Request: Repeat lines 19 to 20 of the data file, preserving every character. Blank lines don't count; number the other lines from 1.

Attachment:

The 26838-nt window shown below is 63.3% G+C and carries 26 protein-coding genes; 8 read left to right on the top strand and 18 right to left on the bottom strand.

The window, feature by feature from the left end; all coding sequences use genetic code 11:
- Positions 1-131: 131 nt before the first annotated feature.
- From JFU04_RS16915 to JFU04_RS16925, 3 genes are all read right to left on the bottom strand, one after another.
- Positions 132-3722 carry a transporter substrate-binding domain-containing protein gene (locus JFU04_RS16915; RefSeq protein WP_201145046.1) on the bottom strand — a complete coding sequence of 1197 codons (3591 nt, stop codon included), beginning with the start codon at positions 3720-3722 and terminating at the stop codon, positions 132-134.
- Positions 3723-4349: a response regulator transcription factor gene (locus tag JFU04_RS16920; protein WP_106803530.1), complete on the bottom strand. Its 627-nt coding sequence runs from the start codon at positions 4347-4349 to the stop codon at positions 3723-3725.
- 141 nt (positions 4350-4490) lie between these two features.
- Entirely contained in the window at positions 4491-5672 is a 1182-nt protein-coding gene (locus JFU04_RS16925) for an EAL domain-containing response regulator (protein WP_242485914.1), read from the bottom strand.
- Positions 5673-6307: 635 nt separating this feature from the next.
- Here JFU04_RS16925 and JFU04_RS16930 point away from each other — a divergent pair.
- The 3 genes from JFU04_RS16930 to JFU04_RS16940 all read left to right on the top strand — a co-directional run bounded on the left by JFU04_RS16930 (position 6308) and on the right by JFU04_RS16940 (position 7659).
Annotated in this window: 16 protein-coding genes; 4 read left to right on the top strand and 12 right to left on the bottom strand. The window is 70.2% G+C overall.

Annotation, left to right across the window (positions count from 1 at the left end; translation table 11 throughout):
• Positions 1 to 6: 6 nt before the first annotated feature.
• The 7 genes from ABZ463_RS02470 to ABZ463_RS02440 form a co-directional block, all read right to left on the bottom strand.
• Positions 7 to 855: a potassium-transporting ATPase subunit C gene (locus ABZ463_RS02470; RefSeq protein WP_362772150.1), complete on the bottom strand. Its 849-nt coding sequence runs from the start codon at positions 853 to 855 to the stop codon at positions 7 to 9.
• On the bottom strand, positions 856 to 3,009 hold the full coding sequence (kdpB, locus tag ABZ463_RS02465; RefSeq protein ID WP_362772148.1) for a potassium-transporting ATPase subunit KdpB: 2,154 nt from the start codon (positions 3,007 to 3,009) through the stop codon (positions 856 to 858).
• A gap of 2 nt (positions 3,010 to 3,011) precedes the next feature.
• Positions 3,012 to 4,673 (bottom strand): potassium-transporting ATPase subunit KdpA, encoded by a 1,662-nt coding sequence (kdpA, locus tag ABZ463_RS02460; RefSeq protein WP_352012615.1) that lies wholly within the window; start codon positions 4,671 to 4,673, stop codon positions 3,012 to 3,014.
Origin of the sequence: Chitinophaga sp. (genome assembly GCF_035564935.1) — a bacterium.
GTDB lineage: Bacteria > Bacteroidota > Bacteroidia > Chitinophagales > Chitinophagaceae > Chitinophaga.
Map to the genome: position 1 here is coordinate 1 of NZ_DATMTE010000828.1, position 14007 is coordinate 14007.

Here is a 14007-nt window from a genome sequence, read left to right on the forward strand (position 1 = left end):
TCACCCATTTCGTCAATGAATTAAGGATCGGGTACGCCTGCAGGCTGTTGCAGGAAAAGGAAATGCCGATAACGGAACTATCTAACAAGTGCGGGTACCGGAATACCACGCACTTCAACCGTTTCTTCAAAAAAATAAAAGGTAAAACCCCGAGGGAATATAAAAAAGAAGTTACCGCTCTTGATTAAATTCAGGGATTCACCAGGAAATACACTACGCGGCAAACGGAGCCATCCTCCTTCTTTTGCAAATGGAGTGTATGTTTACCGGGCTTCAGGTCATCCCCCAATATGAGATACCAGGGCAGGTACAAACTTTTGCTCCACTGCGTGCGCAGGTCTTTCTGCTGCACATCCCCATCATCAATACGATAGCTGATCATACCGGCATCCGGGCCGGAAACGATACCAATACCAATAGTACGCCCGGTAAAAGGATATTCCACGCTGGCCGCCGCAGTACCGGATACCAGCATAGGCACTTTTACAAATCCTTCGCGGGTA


• Positions 3,012 to 4,673 (bottom strand): potassium-transporting ATPase subunit KdpA, encoded by a 1,662-nt coding sequence (kdpA, locus tag ABZ463_RS02460; RefSeq protein WP_352012615.1) that lies wholly within the window; start codon positions 4,671 to 4,673, stop codon positions 3,012 to 3,014.
Origin of the sequence: Chitinophaga sp. (genome assembly GCF_035564935.1) — a bacterium.